The success of Lenoir County Early College High School since its founding 10 years ago this month is testimony to the commitment of educators to the school’s students and the commitment of those students to earning a life-changing education, speakers at Early College’s anniversary celebration said Thursday.
“What has made this school a success is the commitment by every student who has walked through the door, every teacher, administrator, counselor, support person, college leader and school system leader to ensure this program continues to change lives every day,” said keynote speaker Wynn Whittington, the school’s first principal and part of the team that laid the groundwork for its opening on Aug. 7, 2007.
A partnership between Lenoir County Public Schools and Lenoir Community College, Early College is LCPS’s most non-traditional school, operating on the LCC campus and on the college’s calendar. Students follow a course of study that accelerates learning with the aim of completing high school requirements within the first two years and moving into college-level work. After four or five years, most students graduate with a two-year degree or career-ready certification in a trade skill as well as a diploma – all free of the cost of college tuition.
In 10 years, Early College’s enrollment has grown from its initial class of 50 to more than 200, the school has graduated 206 students and of those graduates 123 have earned a college certificate or an associates degree in addition to securing a high school diploma.
Early College regularly leads LCPS in academic achievement and twice has been listed among the nation’s best high schools by U.S. News & World Report.
“What I’ve always admired about Early College students is that at 13, 14, 15 years of age, they already have an idea what they want to do,” Whittington said after recalling his overly-long college career. “These students are different. They’re focused, they’re driven, they’re committed to making their dreams come true. They have earned my upmost respect.”
Dubbed “Celebrating 10 years of Excellence,” the observance held in LCC’s Briley Auditorium drew past and present Early College students, faculty and principals; past and present LCC faculty; past and present LCPS and LCC leaders; and past and present representatives of the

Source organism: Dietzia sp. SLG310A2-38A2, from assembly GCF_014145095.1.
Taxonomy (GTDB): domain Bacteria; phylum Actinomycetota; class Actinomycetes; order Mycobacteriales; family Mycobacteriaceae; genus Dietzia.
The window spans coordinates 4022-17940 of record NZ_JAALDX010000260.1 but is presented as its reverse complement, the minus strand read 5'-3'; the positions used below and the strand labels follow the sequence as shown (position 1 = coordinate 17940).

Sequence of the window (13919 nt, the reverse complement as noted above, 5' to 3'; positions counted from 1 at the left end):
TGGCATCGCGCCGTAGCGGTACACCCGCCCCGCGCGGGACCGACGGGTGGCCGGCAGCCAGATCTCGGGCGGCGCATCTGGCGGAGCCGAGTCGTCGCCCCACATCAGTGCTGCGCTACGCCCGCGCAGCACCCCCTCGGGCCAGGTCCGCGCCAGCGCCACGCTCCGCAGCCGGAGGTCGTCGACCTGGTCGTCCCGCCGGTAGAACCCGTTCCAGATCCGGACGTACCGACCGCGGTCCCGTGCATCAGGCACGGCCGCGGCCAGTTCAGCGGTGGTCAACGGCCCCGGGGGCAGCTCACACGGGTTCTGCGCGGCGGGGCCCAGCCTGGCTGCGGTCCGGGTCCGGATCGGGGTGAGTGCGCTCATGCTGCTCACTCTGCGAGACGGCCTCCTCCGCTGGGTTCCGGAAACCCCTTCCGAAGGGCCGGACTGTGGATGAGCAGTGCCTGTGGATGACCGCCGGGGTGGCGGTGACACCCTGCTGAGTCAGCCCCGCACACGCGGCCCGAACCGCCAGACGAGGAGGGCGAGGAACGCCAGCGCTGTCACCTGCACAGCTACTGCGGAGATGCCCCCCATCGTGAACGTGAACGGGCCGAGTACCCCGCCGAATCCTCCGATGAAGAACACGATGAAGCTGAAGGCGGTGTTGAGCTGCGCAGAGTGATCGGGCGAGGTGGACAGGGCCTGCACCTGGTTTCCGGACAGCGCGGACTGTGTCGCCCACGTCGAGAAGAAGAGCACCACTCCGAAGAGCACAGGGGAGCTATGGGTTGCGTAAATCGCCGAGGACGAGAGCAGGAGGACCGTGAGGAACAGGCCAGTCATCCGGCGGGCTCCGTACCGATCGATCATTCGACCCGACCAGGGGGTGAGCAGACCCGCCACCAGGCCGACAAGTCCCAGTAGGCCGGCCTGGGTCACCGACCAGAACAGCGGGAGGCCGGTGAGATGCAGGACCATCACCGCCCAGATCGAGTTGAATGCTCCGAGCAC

two institutions’ governing boards. All received praise for taking a role in the success of Early College.
“Simply put, the philosophy from Day One of Lenoir County Early College High School is and always has been, we do whatever it takes to make students succeed. And we’ve done just that. Our success is their success, both past and present,” said Dr. Deborah Grimes, LCC vice president, and a member with Whittington of the committee formed in 2006 to bring Early College into existence.
For two students in that inaugural class, Xavier Woods and Leona Harris Woods, their experience at the school was literally life-changing, as they recalled in a video that featured past students.
As members of the Class of 2012, both graduated with associate degrees. “Early College really helped me excel,” said Xavier Woods, who earned a four-year degree at Chowan University, finishing in the top 5 percent of his class.
Being an Early College “guinea pig,” as Leona Woods put me, “definitely changed my life,” she said. “I met my husband there in the ninth grade.” She and Xavier have been married three years and have two children, ages 18 months and three months.
“We built this ship as we sailed,” Whittington said, recalling the earliest effort to recruit students and explain to their
parents an educational model that was new to the area and, to many parents, “foreign.”
“Fifty families took a chance on the unknown and seized the opportunity to change their lives forever. I interviewed 72 applicants that year and we took 50. They trusted us to get this right,” Whittington said.
“As I took the helm, I envisioned a school where every student who entered felt loved, cared for and was looking to change their lives forever,” he said. “Every student who entered was a vital part of our family.”
Whittington moved from Early College to the principalship at Kinston High School and, after a stint with the N.C. Department of Public Instruction, helped Pitt County get an early college off the ground in 2015. He is now principal there.
Lenoir County Early College High School owes its existence to Whittington and Grimes and educators like them, but it measures its success by its students, LCPS Superintendent Brent Williams said.
“All those promises that Wynn Whittington made and subsequent principals have made to parents have been realized in the lives of young people, in the skills they possess, in the degrees they have earned, in the contributions they are making in their communities,” Williams said.
“We are so proud of our Early College partnership with Lenoir County Public Schools, but even more proud of our students and all the accomplishments they have made,” Dr. Rusty Hunt, LCC president, told the audience. “It is an amazing opportunity.”
And at the age of 10, an opportunity that has its best years ahead of it, Early College principal Diane Heath said. “We are looking forward to many more wonderful and successful years as we continue to lead and guide students to attain their dreams and goals of earning that college degree.”
See the video from the ’10 Years of Excellence’ program here.